I remember 30 or maybe 40 years ago, when it was just the VA and not the VHA, hearing vets and others complain about the lousy care, the crummy hospitals, the third-rate doctors.
No surprise. It was and is a government bureaucracy and it acts that way — stupid, slow, inefficient, politicized. Like army bases and defense contractors, a VA hospital is what every congressperson of both parties always wanted in his/her district.
Now, as the horror stories march forth and the whistles begin to blow louder, we are getting a truer glimpse of the reality of the VA.
Where were the media until yesterday? Where was 60 Minutes and The New York Times and The Wall Street Journal and CNN? Did they ever think of looking deeply and critically into the VA?
The stupid warhawk Republicans, with their insane love of the military and fear of offending it, should have been all over this subject. They should have been calling for the privatization of the VA decades ago — Oh wait.
Mitt Romney made a halfhearted peep two years ago, saying it should be partly privatized. Mitt was partly right, but the great Paul Krugman, who can’t remember the few things he wrote 20 years ago that were right any more than he can remember the scores of stupid things he says now that he’s the Times op-ed page’s house weasel, was completely wrong.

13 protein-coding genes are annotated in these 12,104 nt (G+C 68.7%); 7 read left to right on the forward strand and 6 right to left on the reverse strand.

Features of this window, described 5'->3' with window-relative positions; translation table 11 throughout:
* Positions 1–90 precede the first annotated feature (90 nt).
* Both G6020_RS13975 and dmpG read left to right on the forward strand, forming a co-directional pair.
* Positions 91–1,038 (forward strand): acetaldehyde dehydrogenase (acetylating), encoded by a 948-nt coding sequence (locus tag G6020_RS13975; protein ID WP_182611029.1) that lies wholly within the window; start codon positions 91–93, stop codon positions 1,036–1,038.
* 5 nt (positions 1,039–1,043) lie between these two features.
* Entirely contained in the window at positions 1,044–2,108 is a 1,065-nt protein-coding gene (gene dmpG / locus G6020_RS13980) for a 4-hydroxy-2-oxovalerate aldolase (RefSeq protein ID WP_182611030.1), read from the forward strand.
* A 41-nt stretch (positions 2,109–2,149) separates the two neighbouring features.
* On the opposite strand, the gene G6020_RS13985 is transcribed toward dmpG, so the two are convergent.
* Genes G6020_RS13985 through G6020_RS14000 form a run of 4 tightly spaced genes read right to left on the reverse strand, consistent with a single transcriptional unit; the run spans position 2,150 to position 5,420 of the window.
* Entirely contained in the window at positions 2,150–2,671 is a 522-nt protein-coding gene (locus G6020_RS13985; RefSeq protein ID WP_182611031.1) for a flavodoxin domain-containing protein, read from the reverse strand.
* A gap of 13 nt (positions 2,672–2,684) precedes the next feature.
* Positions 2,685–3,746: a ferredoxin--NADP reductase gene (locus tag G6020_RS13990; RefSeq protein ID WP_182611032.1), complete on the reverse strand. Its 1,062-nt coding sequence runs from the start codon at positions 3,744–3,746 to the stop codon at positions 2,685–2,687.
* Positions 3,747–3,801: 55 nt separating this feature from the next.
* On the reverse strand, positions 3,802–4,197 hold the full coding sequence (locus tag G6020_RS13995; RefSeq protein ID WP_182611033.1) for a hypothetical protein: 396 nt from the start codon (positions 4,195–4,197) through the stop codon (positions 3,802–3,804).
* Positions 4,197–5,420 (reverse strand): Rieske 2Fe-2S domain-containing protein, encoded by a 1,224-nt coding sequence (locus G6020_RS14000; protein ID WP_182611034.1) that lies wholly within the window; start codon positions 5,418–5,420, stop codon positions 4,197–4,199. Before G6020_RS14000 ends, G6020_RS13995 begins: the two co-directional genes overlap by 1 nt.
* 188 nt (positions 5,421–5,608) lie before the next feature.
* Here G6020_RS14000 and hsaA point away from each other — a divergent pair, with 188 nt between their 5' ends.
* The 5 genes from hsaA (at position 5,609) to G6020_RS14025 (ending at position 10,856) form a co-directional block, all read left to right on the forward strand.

This is what the Noble-winning, formerly honest economist said about the VHA and Romney’s half-smart idea:
What Mr. Romney and everyone else should know is that the V.H.A. is a huge policy success story, which offers important lessons for future health reform.
Many people still have an image of veterans’ health care based on the terrible state of the system two decades ago. Under the Clinton administration, however, the V.H.A. was overhauled, and achieved a remarkable combination of rising quality and successful cost control. Multiple surveys have found the V.H.A. providing better care than most Americans receive, even as the agency has held cost increases well below those facing Medicare and private insurers. Furthermore, the V.H.A. has led the way in cost-saving innovation, especially the use of electronic medical records.
What’s behind this success? Crucially, the V.H.A. is an integrated system, which provides health care as well as paying for it. So it’s free from the perverse incentives created when doctors and hospitals profit from expensive tests and procedures, whether or not those procedures actually make medical sense. And because V.H.A. patients are in it for the long term, the agency has a stronger incentive to invest in prevention than private insurers, many of whose customers move on after a few years.
And yes, this is “socialized medicine” — although some private systems, like Kaiser Permanente, share many of the V.H.A.’s virtues. But it works — and suggests what it will take to solve the troubles of U.S. health care more broadly.